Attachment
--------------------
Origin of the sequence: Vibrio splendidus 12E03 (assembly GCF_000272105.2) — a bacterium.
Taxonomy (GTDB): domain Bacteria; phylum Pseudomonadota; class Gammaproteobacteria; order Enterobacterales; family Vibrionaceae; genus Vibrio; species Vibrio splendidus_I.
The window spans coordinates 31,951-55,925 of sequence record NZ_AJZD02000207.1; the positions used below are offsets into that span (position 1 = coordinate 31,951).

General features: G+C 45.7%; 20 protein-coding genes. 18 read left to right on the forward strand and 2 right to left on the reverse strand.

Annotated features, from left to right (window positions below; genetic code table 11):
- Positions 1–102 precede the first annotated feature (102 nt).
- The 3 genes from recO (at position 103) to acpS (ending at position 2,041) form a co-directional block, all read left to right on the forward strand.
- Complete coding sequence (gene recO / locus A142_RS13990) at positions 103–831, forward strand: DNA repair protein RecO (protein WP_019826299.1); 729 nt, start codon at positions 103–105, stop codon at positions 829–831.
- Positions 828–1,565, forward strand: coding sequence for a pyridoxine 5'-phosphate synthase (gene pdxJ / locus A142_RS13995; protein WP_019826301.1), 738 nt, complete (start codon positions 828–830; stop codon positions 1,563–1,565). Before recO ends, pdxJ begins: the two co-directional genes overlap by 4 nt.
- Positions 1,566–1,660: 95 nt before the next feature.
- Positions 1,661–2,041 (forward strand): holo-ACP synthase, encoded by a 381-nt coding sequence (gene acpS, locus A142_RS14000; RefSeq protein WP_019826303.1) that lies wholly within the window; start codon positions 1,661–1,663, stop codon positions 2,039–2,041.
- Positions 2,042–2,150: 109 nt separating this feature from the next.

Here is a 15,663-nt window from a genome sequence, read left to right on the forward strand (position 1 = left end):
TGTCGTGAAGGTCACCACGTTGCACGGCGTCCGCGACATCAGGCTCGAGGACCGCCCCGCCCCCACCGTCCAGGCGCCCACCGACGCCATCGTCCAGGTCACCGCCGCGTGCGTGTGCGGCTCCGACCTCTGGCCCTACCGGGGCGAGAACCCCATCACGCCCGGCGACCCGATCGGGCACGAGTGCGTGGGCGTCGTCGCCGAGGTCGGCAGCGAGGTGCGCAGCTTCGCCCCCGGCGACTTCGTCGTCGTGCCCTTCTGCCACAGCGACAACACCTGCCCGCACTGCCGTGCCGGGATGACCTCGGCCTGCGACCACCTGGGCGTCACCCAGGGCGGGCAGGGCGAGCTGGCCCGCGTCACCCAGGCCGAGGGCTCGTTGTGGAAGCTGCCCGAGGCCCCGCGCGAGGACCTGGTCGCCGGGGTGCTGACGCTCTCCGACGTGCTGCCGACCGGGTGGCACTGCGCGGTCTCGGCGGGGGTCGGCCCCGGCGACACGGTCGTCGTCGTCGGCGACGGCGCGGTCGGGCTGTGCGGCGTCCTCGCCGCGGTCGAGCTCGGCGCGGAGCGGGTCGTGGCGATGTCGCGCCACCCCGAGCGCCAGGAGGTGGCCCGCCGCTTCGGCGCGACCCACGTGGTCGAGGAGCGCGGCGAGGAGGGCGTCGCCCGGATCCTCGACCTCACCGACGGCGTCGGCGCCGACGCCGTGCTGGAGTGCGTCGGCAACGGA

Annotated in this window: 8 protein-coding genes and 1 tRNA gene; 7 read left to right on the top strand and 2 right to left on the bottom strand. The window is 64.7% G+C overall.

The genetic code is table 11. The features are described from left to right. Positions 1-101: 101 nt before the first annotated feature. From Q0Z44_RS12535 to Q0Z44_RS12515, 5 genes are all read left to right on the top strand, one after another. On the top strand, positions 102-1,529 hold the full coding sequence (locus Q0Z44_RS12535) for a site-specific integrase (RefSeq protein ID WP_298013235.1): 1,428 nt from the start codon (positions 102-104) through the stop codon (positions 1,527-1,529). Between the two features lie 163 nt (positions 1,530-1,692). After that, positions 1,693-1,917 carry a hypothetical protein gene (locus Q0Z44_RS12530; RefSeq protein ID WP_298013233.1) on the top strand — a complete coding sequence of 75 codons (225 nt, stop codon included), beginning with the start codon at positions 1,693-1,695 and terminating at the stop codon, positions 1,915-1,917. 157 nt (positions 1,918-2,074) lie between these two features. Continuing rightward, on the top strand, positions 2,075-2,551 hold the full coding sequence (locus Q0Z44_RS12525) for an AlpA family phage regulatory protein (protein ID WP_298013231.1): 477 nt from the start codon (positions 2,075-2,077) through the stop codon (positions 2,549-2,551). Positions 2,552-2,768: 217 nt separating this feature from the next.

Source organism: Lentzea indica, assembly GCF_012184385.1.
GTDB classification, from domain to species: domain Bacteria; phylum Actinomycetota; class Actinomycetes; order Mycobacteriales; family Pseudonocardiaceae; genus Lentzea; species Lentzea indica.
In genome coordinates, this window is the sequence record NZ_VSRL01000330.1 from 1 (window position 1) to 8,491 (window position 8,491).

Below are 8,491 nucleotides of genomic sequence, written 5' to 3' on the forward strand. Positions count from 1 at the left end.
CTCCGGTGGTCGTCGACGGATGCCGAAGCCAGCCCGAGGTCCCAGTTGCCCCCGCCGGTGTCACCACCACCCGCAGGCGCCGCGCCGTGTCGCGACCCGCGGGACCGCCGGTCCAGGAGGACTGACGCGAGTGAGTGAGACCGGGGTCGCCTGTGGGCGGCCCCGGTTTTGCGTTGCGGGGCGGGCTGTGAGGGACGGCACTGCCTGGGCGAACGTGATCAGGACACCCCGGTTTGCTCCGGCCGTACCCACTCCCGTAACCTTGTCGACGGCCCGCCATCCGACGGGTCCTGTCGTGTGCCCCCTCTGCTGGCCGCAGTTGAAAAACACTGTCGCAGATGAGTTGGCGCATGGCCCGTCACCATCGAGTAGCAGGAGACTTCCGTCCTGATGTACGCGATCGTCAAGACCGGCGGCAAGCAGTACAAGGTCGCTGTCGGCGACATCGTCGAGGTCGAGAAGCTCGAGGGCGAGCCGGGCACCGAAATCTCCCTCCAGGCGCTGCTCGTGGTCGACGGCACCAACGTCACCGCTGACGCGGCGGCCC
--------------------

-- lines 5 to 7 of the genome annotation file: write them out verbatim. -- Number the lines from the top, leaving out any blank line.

Annotated features, from left to right (window positions below; genetic code table 11):
- Positions 1–102 precede the first annotated feature (102 nt).
- The 3 genes from recO (at position 103) to acpS (ending at position 2,041) form a co-directional block, all read left to right on the forward strand.